Considering Relative Simultaneity  Relying on clocks instead of observersby ryancomplete Tags: clocks, observers, relative, relying, simultaneity 

#1
Jul2307, 10:05 PM

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Einstein’s traincarriage example:
A traincarriage is moving at a constant velocity v relative to the ground. An observer is stationed on the ground perpendicular to the midpoint of the train at time x relative to the ground’s frame of reference. At this time, lightning strikes the front and back of the traincarriage which reflects and reaches the ground observer at the same time. The ground observer therefore concludes that the lightning struck the front and back of the train at the same time. But, for an observer who is stationed on the train at the midpoint of the traincarriage, the light from the front lightning strike will reach him/her before the back lightning strike and thus he/she will conclude that the front of the train carriage must have been struck first. And therefore, based on their respective observations, simultaneity is relative. But what if clocks were used instead of observers in order to detect simultaneity? For example: Two clocks that are stationary with respect to the ground’s frame of reference, clock gr1 and gr2, are synchronous, and two clocks that are stationary with respect to the traincarriage’s frame of reference, clock tc1 and tc2, are synchronous. Clock tc1 is at the very back of the traincarriage and clock tc2 is at the very front of the train carriage. Each clock is light sensitive and will immediately stop ticking the moment light reaches it. At a specific time with regard to the ground’s frame of reference, clock tc1 is at the exact position as clock gr1 and clock tc2 is at the same position as clock gr2. At this specific time with regard to the ground’s frame of reference, lightning strikes the back clocks, gr1 and tc1, and the front clocks, gr2 and tc2. As a result, clocks gr1 and gr2 stop ticking and each record the time to be x. The clocks tc1 and tc2 also stop ticking and both these clocks record the time to be y. Now the fact that the back and front clocks, tc1 and tc2, have recorded the same time would surely demonstrate simultaneity regardless of the differences in the times that the light from the front and back strikes took to reach the observer on the traincarriage.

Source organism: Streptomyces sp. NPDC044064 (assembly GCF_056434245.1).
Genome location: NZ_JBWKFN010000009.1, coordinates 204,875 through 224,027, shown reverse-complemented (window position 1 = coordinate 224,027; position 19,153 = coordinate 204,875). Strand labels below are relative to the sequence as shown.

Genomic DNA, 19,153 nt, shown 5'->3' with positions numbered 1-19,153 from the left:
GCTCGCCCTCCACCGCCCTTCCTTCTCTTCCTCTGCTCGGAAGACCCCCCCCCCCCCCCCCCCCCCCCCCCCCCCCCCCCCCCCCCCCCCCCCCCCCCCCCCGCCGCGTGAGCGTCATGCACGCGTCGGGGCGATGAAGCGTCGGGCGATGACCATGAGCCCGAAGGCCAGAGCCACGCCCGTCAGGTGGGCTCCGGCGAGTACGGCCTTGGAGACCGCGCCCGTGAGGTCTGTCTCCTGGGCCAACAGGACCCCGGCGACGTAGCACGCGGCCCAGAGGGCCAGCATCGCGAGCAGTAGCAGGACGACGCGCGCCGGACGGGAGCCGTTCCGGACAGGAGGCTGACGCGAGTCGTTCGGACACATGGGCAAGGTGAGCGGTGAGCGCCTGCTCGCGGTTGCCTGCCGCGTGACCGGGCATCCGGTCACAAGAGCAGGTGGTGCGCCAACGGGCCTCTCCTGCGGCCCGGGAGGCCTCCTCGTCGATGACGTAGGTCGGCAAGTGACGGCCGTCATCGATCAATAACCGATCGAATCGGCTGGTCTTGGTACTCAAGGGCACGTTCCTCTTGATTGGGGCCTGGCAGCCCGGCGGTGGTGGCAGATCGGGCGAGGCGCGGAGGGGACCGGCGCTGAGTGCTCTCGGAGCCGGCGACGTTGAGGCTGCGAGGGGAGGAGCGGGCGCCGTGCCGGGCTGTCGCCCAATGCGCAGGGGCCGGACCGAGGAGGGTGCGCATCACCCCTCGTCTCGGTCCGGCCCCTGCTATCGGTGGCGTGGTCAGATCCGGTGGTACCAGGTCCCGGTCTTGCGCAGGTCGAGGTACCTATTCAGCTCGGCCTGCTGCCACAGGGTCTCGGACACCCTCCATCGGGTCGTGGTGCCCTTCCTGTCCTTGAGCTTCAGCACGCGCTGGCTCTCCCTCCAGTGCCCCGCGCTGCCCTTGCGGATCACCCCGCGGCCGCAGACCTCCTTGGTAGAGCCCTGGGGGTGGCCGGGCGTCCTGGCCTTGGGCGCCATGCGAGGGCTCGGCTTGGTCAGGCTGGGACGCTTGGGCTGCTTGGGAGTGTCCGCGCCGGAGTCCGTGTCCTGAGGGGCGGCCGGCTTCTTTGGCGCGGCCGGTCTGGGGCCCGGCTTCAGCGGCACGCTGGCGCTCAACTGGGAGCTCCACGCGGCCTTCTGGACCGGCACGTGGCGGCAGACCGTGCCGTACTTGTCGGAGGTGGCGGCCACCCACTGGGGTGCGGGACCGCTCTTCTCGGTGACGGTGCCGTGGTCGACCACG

#2
Jul2307, 10:18 PM

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#3
Jul2307, 10:25 PM

P: 137

wait, im lost, why are you assuming that tc1 and tc2 will record the same time... the principle of simultaneity says that tc2 should stop before tc1




#4
Jul2307, 11:13 PM

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Considering Relative Simultaneity  Relying on clocks instead of observers 



#5
Jul2307, 11:54 PM

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Hi JesseM,
Many thanks. 



#6
Nov3007, 11:40 AM

P: 13

The same method could be used when the lightning flashes, if the robots were set at each wall facing each other and programmed to start crawling upon "seeing" a lightning flash. Wouldn't each mouse reach the midpoint after having traveled for the same amount of time? 



#7
Nov3007, 12:07 PM

P: 1,545

But from the POV of the Train Stations how fast is each ‘mouse’ moving? As we classically expect as measured in the station frame because of the speed of the train one is moving faster than ‘mouse’ speed the other slower. The whole reason Relativity was even developed; is every measurement ever made said that effect does not happen when you use light speed photons instead of the mice. Light speed c still measured the same c in the other frame even if it required E & Hz of the photons to change. Therefore, what is simultaneous in one frame is not simultaneous in the other.